How Does Climate Change Affect Animals? Thinking Beyond Ourselves
Between sea levels rising, the warming of the polar regions, and a worldwide shift in climate zones, climate change will have a profound impact on human beings: but that is not its only impact. Human beings share the planet with millions of different species of plants and animals. This article will answer the question “how does climate change affect animals?” by looking at how climate change in the past changed habitats and even led to the extinction of species. Additionally, the effects of the current warming period is having on animals today will be explored.
How Does Climate Change Affect Animals?
On a geologic scale, the climate is always in flux. Over the four billion year history of the earth, there have been many periods with higher or lower average temperatures. These extremes have often been connected with extinction events where many of the species that inhabited the earth at the time died out due to the changes in their climate.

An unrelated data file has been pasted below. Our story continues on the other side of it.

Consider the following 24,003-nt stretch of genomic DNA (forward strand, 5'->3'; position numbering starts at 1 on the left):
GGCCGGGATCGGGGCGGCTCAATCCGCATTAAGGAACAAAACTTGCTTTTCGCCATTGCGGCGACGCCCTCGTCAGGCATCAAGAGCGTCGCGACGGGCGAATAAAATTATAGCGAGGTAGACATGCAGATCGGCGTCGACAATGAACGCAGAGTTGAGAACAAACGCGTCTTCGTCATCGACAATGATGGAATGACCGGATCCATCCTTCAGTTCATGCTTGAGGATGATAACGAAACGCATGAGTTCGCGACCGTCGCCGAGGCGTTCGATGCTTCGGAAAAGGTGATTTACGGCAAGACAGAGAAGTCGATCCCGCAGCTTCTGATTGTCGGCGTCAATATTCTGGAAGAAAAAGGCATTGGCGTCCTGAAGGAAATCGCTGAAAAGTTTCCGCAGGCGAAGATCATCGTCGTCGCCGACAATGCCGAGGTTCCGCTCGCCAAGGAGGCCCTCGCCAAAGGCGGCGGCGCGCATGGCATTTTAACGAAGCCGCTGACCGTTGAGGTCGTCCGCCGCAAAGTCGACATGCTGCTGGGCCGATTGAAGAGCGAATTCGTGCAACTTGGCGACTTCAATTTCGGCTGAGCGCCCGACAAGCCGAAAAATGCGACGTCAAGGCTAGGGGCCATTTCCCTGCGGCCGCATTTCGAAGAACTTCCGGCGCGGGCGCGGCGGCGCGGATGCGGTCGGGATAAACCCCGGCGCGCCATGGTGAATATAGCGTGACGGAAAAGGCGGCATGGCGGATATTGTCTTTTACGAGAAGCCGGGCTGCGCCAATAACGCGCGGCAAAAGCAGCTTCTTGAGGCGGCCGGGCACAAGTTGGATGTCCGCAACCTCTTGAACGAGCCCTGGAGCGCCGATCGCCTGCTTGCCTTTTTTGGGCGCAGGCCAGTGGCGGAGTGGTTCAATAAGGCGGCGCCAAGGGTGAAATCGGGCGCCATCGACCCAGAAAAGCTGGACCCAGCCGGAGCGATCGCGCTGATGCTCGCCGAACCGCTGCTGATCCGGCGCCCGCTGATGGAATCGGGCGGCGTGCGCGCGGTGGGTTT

Currently, global temperatures are on the rise. This rise in global temperatures has been exacerbated by the extensive use of fossil fuels by human beings over the last 200 years. Due to these actions and the continued use of fossil fuels, the globe is warming at a fast rate. The effect that this is had on animal life can already be seen, and historically the effects mankind has had on the extinction of many animal species is easy to see.
In order to give a more inclusive answer to the question of “how does climate change affect animals,” this article will first look at some historic extinction events that are related to climate change. By studying what has happened in the past, we can get a better view of what to expect in the future with similar types of climate changes. From there we will look at how our current climate changes have already affected animals and their habitats before speculating on the potential future effects climate change will have on animals.